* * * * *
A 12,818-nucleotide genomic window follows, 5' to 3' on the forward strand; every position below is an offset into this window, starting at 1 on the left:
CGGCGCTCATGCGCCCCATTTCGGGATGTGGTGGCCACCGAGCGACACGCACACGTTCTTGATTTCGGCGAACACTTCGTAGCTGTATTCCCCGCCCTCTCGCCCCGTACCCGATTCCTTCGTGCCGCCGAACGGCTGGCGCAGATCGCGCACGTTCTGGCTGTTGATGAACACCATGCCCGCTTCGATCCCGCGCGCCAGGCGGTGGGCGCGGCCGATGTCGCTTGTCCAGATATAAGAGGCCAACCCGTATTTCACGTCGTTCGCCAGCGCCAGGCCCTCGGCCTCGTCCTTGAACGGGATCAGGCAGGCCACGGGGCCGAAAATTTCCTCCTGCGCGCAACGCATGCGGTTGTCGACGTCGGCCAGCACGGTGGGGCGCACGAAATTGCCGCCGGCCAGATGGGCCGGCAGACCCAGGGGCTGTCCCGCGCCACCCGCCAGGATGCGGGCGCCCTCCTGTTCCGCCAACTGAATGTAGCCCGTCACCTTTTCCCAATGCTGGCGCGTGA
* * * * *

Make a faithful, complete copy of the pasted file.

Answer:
A 12,818-nucleotide genomic window follows, 5' to 3' on the forward strand; every position below is an offset into this window, starting at 1 on the left:
CGGCGCTCATGCGCCCCATTTCGGGATGTGGTGGCCACCGAGCGACACGCACACGTTCTTGATTTCGGCGAACACTTCGTAGCTGTATTCCCCGCCCTCTCGCCCCGTACCCGATTCCTTCGTGCCGCCGAACGGCTGGCGCAGATCGCGCACGTTCTGGCTGTTGATGAACACCATGCCCGCTTCGATCCCGCGCGCCAGGCGGTGGGCGCGGCCGATGTCGCTTGTCCAGATATAAGAGGCCAACCCGTATTTCACGTCGTTCGCCAGCGCCAGGCCCTCGGCCTCGTCCTTGAACGGGATCAGGCAGGCCACGGGGCCGAAAATTTCCTCCTGCGCGCAACGCATGCGGTTGTCGACGTCGGCCAGCACGGTGGGGCGCACGAAATTGCCGCCGGCCAGATGGGCCGGCAGACCCAGGGGCTGTCCCGCGCCACCCGCCAGGATGCGGGCGCCCTCCTGTTCCGCCAACTGAATGTAGCCCGTCACCTTTTCCCAATGCTGGCGCGTGA